We sure miss Jamie Tobias Neely around here. She left the newspaper to be a professor type at Eastern Washington University.
Luckily, we can still read her columns once a month on our pages.
Today, she updated the story she followed about Col. Darel Maxfield, a Spokane teacher on duty in Iraq. Her column this morning is quite moving, explaining how Maxfield adjusts to civilian life.
Maxfield recently met me at Old European, where he ordered a stew omelet and mentally scanned the dining room for rifles. His brain was still walking guard duty in Iraq. Like many returning soldiers, he arrived home in one piece, but not necessarily unscathed...
Here, the city's lush green foliage astounded him. "I cannot tell you how wonderful the water and the air is," he told me over breakfast. "I just can't."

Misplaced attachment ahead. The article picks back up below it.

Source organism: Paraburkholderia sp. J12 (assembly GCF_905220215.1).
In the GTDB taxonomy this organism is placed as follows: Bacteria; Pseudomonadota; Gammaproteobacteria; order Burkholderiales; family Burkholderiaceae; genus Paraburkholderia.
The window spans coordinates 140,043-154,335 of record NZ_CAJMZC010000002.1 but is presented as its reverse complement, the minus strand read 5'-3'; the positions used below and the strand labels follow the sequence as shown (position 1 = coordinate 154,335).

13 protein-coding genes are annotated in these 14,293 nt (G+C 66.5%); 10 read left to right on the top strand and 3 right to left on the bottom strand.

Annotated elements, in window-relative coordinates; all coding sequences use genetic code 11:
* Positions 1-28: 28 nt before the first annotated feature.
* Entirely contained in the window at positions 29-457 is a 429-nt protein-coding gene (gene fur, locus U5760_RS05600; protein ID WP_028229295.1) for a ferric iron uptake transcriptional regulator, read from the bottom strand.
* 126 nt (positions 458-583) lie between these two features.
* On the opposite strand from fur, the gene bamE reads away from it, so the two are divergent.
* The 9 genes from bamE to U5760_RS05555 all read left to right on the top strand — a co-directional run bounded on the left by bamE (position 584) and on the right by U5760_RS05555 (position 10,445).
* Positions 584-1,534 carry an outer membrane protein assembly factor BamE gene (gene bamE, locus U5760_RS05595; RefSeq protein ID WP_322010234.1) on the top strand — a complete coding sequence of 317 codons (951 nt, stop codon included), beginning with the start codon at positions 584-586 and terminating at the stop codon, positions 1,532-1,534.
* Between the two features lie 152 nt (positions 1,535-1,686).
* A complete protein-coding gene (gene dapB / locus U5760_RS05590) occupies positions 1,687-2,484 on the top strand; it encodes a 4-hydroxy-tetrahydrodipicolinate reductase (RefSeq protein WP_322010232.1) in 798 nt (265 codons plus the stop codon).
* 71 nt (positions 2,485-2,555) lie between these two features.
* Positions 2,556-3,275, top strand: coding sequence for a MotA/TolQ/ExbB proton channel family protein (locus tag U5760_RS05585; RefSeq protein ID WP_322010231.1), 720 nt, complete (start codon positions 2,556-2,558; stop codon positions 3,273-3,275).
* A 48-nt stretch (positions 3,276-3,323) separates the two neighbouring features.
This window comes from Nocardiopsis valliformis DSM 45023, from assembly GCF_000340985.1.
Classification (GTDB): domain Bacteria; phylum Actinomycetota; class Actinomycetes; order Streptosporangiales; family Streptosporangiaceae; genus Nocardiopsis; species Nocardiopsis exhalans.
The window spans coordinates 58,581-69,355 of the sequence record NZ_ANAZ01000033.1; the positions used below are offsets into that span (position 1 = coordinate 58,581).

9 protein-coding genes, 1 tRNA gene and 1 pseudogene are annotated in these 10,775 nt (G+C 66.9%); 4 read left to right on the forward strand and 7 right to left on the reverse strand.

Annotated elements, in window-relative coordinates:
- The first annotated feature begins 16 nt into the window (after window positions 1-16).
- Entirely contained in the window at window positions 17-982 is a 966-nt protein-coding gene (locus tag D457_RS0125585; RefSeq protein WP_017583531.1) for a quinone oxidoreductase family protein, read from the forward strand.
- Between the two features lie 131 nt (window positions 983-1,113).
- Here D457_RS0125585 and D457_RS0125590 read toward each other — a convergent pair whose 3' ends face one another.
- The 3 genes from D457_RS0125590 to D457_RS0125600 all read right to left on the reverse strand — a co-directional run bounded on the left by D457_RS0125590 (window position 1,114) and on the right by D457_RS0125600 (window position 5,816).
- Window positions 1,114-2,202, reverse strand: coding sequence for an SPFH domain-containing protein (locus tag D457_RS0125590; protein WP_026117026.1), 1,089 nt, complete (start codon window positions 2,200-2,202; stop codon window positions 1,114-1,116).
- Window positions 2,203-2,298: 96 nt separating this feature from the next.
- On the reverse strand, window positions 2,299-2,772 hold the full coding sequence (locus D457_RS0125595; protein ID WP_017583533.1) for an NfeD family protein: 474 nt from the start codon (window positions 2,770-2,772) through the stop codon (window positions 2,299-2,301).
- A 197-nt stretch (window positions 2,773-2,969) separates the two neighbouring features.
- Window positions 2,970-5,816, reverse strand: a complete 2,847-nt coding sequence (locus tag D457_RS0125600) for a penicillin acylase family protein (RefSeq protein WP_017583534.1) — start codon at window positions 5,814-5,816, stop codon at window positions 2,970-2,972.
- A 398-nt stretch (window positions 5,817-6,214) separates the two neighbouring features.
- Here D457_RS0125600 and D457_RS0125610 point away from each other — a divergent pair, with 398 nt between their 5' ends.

He read the newspaper in the mornings, bemused at the vehement complaints about the condition of the city's streets. "The roads may be bumpy," he said, "but God Almighty, they don't blow up."
The night before our breakfast he watched the news on television. It showed no pickup trucks arriving in Spokane filled with twisted and mangled dead bodies. No rockets fell on anybody's head. No helicopters swooped in as gunships.
Any of you who served in the military remember how it felt to come home?
(Darel Maxfield and his wife, Lesley. S-R photo by Rebecca Nappi)